Patient Enrolled in Phase 2 Trial of Experimental Therapy AP-101

Marta Figueiredo, PhD avatar

by Marta Figueiredo, PhD |

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AP-101 | ALS News Today | AL-S Pharma AG | illustration of clinical trial meds

A Phase 2 clinical trial evaluating AL-S Pharma AG’s experimental therapy AP-101 in people with amyotrophic lateral sclerosis (ALS) has enrolled its first patient.

The study (NCT05039099) already is recruiting up to 63 adults with sporadic and SOD1-related familial ALS at one of its Canadian sites. Other sites in Canada, as well as in the U.S. and Sweden, are planned to start enrolling; more information is available here. Top-line data are expected by mid-2023.

The trial’s start follows evidence of AP-101’s favorable safety and pharmacological profiles, at all tested doses, in a Phase 1 study (NCT03981536) also involving ALS patients.

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“We are excited to initiate Phase 2 clinical development of AP-101 and hope to provide therapeutic benefit to patients suffering from ALS,” Michael Salzmann, AL-S Pharma’s CEO, said in a press release.

“AP-101 is a human antibody that selectively binds to misfolded and aggregated forms of SOD1,” and “our goal is to neutralize and remove these abnormal proteins,” said Salzmaan, who also is the chief operating officer of Neurimmune, which, together with TVM Capital Life Science, founded ALS-S Pharma to develop AP-101.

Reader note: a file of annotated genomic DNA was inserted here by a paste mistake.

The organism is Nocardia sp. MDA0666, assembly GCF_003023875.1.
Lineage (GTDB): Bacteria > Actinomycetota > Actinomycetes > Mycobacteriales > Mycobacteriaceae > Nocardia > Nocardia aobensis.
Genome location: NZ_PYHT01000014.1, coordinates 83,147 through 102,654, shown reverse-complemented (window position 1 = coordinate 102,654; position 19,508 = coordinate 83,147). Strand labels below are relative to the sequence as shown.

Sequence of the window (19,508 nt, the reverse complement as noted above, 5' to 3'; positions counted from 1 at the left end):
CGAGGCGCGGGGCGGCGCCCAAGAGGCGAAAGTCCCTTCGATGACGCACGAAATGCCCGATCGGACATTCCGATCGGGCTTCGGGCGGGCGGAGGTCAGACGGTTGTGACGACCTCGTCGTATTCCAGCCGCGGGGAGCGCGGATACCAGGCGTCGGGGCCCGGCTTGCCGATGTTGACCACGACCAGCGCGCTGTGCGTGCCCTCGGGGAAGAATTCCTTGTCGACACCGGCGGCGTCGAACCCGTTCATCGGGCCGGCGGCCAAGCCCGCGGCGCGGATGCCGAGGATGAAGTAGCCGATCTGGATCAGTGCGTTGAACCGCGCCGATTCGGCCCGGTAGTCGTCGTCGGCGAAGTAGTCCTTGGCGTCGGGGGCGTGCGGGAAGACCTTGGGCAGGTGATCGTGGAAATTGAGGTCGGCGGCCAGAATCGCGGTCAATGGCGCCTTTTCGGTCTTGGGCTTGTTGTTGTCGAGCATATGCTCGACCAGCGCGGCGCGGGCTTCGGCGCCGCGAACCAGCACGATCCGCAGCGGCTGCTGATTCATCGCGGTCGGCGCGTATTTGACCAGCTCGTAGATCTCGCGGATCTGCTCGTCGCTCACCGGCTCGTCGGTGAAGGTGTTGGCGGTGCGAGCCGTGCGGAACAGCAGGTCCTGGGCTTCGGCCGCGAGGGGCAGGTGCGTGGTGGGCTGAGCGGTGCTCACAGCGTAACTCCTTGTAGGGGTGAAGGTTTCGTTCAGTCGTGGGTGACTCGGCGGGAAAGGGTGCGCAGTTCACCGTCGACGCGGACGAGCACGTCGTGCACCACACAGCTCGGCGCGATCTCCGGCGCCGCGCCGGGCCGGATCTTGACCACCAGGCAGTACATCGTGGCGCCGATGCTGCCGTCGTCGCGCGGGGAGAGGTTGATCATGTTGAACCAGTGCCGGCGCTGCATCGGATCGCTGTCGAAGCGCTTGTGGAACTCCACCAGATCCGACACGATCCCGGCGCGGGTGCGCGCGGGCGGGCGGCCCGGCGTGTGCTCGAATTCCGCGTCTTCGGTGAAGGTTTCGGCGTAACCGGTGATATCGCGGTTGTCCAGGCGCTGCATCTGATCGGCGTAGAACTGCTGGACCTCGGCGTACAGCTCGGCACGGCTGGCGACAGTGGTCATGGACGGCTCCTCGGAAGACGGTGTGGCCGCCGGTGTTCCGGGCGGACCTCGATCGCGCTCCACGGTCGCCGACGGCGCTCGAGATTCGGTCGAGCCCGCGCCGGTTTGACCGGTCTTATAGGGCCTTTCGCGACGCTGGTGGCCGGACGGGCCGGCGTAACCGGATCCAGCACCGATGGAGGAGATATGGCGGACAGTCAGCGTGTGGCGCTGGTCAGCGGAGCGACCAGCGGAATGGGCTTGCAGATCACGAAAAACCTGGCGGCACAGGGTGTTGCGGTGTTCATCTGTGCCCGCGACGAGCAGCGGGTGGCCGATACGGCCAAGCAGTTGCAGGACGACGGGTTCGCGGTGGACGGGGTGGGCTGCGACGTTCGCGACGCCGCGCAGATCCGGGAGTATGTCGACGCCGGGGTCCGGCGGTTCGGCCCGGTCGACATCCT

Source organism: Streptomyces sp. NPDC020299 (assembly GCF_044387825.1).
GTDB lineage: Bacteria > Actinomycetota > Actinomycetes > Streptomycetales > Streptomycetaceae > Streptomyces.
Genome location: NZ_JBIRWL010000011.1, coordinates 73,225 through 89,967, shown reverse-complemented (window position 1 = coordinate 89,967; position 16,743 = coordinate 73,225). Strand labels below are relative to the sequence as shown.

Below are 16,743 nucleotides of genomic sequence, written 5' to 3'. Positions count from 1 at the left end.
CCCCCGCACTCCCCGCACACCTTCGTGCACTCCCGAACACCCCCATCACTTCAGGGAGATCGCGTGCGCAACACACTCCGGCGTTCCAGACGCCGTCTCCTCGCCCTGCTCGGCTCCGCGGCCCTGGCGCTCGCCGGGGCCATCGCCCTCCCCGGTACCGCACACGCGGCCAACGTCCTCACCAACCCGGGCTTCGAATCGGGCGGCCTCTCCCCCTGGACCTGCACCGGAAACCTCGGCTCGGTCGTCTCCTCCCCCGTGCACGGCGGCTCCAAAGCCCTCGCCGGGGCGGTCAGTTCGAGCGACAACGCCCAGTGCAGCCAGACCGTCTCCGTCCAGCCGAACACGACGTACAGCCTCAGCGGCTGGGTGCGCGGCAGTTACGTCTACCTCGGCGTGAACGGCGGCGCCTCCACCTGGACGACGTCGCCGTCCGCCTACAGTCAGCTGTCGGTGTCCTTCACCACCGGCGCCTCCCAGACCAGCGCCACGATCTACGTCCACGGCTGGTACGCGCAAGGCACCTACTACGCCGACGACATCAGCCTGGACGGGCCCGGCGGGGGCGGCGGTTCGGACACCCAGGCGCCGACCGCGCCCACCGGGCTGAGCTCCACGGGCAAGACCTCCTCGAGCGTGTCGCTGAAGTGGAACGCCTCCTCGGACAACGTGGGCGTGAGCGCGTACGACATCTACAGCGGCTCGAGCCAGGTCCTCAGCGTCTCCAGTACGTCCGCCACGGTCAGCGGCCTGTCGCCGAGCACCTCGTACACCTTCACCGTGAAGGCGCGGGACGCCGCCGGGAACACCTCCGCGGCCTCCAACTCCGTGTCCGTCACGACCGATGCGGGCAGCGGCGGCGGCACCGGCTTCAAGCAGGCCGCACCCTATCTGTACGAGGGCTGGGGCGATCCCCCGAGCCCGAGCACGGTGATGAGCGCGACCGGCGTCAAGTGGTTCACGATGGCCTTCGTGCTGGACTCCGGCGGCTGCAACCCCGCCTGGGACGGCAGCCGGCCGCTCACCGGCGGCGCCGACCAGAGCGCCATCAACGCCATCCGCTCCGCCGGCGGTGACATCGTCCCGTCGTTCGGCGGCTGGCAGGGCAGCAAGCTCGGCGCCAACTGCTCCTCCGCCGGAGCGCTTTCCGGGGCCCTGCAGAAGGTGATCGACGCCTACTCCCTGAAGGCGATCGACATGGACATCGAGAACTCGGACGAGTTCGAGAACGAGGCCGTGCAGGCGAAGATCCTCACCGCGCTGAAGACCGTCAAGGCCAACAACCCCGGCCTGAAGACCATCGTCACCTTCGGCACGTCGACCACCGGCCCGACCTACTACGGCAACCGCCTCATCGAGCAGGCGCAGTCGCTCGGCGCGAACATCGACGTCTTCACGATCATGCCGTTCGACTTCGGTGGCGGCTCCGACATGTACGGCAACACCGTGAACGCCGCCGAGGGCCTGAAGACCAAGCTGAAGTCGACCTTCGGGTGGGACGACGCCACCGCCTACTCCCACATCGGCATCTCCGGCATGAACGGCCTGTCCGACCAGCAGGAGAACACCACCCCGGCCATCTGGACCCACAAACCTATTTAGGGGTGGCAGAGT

Mutations in the SOD1 gene, which provides the instructions to make the SOD1 enzyme, are estimated to cause up to 20% of cases of familial ALS and 1–2% of those of sporadic ALS. These mutations result in the formation of abnormal SOD1 protein that forms toxic clumps inside nerve cells, ultimately leading to their death.

By selectively targeting the abnormal SOD1 protein, AP-101 is expected to slow or halt ALS progression. In a mouse model of the disease, the therapy was shown to reduce motor symptoms and prolong survival.

AP-101, administered directly into the bloodstream, received orphan drug designation in the U.S., European Union, and Switzerland for the treatment of ALS. The designation is meant to speed the therapy’s clinical development and regulatory review.

“In general, AP-101 has demonstrated to be safe and well-tolerated in the ongoing Phase 1 single ascending dose study in familial and sporadic ALS patients,” said Angela Genge, MD, director of the clinical research unit at the Montreal Neurological Institute, in Canada, and the global principal investigator.

“Evaluating multiple doses of AP-101 in patients over a time of up to 48 weeks is now an important next step in our efforts to understand the potential of this investigational drug candidate for the treatment ALS,” Genge added.

The Phase 2 trial will evaluate AP-101’s safety, tolerability, pharmacokinetics, and pharmacodynamics against a placebo in adults with familial ALS caused by SOD1 mutations or with sporadic forms of ALS. Pharmacokinetics refers to the therapy’s movement into, through, and out of the body;  pharmacodynamics denotes the therapy’s effects on the body.

Participants will receive either multiple ascending doses of AP-101 or a placebo for up to 48 weeks (nearly one year). Researchers also will assess changes in the levels of specific neurofilaments, a marker of nerve cell damage.